Photo By Karyn Photography.
Now celebrating its 27th year, The Nashville Ballet’s production of The Nutcracker, known as Nashville’s Nutcracker, is a Nashville Christmas tradition. If you’ve been a Nashvillian for any length of time, or have visited during the holidays, it’s likely you’ve seen it at TPAC’s Andrew Jackson Hall, maybe a number of times. You might think you’re fairly familiar with it. But how well do you really know it? It we asked you to guess how many pairs of ballet pointe shoes the cast of dancers go through during the show’s run, what would you say? How about how many people see the show each year? Or the number of Nashville Symphony musicians in the orchestra? We were curious about these numbers, so we asked Nashville Ballet PR coordinator, Lauren McKirgan, to pull some stats for us. The results are fascinating, and sure to make our next visit to the show that much more enjoyable, not to mention making us the most interesting person at the next holiday party. We invite you to commit some to memory and amaze your friends, and get your tickets to the show now!
Nashville’s Nutcracker by the Numbers (2016 Edition)
1989: The year Nashville Ballet premiered The Nutcracker in Music City.
2008: The year The Nutcracker was reinvented as Nashville’s Nutcracker. Set at Tennessee’s Centennial Exposition in 1898, the production features new sets, costumes, Artistic Director & CEO Paul Vasterling’s original choreography and on-stage magic tricks.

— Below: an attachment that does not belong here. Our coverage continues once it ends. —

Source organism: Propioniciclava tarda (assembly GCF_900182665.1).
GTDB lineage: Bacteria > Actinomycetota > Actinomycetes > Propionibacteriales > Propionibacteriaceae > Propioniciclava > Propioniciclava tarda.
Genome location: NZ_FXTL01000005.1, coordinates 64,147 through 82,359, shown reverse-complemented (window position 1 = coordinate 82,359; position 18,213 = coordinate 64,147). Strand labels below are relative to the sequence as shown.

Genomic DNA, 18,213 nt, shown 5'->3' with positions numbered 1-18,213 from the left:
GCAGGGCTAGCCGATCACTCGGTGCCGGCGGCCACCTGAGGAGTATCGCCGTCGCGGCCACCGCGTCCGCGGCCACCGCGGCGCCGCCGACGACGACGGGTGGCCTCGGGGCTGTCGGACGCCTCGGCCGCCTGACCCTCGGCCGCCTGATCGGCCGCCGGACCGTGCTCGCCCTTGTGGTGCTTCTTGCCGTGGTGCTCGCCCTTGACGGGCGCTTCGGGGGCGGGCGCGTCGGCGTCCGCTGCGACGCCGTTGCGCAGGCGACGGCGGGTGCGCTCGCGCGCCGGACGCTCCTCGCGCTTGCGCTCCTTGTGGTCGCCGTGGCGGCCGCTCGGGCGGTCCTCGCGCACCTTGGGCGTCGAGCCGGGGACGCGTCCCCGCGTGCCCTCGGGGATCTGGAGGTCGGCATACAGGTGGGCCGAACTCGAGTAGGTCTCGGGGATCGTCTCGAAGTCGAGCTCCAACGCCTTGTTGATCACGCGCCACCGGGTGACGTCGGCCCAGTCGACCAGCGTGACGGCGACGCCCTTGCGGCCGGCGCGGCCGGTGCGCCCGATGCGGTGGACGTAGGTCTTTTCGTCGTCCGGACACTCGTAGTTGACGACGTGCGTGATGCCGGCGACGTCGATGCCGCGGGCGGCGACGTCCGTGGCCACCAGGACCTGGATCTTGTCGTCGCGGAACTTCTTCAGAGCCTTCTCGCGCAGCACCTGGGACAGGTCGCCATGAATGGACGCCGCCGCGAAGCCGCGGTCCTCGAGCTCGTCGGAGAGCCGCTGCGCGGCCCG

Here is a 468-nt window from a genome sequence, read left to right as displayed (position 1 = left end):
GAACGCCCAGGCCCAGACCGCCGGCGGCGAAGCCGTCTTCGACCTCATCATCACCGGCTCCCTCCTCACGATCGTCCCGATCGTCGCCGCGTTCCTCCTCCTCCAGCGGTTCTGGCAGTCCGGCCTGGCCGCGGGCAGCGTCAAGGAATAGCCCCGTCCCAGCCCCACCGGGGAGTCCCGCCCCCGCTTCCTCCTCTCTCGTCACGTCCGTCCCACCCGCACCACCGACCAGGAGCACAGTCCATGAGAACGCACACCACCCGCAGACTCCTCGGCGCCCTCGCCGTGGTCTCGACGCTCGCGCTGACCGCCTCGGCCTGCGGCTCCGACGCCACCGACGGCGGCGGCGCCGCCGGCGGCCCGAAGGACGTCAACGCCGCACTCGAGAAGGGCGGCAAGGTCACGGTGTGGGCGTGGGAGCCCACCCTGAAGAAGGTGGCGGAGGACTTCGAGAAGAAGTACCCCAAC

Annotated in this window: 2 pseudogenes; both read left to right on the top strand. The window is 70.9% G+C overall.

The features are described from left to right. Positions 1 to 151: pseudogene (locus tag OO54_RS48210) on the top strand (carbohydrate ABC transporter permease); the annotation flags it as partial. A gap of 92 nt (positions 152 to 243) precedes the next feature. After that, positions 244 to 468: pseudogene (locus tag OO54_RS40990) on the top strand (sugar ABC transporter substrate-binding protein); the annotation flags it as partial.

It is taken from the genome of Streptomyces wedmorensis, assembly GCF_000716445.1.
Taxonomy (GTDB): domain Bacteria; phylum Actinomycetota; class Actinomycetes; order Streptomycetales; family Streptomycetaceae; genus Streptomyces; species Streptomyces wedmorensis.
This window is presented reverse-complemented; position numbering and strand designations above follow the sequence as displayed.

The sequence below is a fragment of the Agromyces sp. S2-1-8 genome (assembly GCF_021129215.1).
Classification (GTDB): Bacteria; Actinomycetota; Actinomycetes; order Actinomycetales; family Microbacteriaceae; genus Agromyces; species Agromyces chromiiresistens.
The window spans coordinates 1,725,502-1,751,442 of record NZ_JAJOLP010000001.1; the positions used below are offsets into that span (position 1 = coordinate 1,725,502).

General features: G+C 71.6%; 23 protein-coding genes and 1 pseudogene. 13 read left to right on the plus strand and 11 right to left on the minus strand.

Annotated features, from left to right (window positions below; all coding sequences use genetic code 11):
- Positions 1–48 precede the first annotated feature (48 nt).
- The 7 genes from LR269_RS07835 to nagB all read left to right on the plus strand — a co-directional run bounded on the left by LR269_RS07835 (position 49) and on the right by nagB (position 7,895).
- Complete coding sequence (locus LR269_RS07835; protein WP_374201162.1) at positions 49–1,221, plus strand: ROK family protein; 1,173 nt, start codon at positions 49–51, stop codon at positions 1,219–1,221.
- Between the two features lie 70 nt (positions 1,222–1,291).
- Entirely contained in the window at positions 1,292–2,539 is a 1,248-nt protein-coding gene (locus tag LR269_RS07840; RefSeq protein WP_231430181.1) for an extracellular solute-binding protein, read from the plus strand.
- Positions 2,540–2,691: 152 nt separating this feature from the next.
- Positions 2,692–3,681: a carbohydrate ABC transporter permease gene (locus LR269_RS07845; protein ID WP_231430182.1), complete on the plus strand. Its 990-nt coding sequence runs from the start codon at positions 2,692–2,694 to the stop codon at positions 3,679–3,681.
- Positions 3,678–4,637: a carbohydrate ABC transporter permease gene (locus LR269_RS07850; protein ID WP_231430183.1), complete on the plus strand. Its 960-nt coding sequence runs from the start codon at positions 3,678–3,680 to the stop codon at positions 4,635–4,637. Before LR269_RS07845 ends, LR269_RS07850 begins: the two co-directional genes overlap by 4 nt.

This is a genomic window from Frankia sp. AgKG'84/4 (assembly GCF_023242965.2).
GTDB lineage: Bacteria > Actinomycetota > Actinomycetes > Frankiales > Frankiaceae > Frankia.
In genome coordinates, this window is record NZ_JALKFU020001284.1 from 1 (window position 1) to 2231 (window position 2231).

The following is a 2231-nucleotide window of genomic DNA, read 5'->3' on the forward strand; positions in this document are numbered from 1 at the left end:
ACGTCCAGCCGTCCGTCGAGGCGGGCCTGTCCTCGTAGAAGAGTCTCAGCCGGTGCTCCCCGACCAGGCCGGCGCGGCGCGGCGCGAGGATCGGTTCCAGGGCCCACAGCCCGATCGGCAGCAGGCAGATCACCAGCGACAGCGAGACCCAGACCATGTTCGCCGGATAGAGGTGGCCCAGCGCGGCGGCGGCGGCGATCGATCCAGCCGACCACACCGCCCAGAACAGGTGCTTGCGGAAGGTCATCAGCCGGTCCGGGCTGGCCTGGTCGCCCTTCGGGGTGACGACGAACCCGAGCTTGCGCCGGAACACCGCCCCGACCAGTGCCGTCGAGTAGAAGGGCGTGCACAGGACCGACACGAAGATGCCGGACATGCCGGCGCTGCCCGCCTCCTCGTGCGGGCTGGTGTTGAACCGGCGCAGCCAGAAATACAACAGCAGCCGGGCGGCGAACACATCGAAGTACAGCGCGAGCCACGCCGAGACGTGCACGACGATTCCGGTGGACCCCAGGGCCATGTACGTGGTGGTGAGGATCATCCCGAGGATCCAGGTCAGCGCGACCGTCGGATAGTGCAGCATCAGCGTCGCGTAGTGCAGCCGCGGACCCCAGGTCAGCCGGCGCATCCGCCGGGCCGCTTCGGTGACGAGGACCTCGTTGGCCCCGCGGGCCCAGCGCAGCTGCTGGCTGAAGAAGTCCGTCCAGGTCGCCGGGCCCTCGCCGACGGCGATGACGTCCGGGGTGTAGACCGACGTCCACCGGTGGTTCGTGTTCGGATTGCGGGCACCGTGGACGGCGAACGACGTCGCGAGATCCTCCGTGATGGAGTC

251: The number of children from School of Nashville Ballet and the community-at-large who join all 47 members of Nashville Ballet’s professional company and second company on stage. This year marks the largest youth cast in Nashville Ballet history.
It takes 5 semis to transport the Nashville’s Nutcracker scenery and costumes from Nashville Ballet’s 12,000-square-foot warehouse (where they’re stored all year) to TPAC’s Jackson Hall.
Prior to the first rehearsal at TPAC, the production set-up takes 7 days and approximately 1,500 labor hours from the first truck arrival to the first dancer on stage.
There are approximately 90 professional dancer costumes and 77 youth cast costumes.
It takes 17 stage crew members and 10 wardrobe crew members to run the production for each show.
It takes about 8 solid work weeks (40 days) to install and prepare the production elements of Nashville’s Nutcracker prior to opening night. Once the production begins TPAC, it takes roughly 155 hours to keep the show up and running for all 14 performances.
The show’s iconic Christmas tree grows to 30 feet on stage right before the audiences’ eyes.
Nashville’s Nutcracker requires about 300-320 hours of rehearsal for the professional company. The youth cast spends about 40-60 hours rehearsing, depending on the role.
2,500: Members of the community who attend Nashville’s Nutcracker for free through Nashville Ballet’s Holiday Magic program each year.
Number of people who attend Nashville’s Nutcracker every year: Approximately 20,000-25,000
Nashville’s Nutcracker features 6 casts of dancers alternating roles throughout the performance run, including 4 Sugar Plum Fairies, 5 Snow Queens and 5 Dew Drop Fairies.
60: Number of Nashville Symphony musicians that perform live at each performance.
Pointe shoes typically last less than 1 week. That means that during the run of Nashville’s Nutcracker, Nashville Ballet company dancers go through about 40 pairs. At $75 a pair, this equals roughly $3,000!
55: Gallons of snow that fall on stage throughout the entire run of Nashville’s Nutcracker.
Nashville’s Ballet’s Nashville Nutcracker runs through December 23 at Tennessee Performing Arts Center’s Jackson Hall.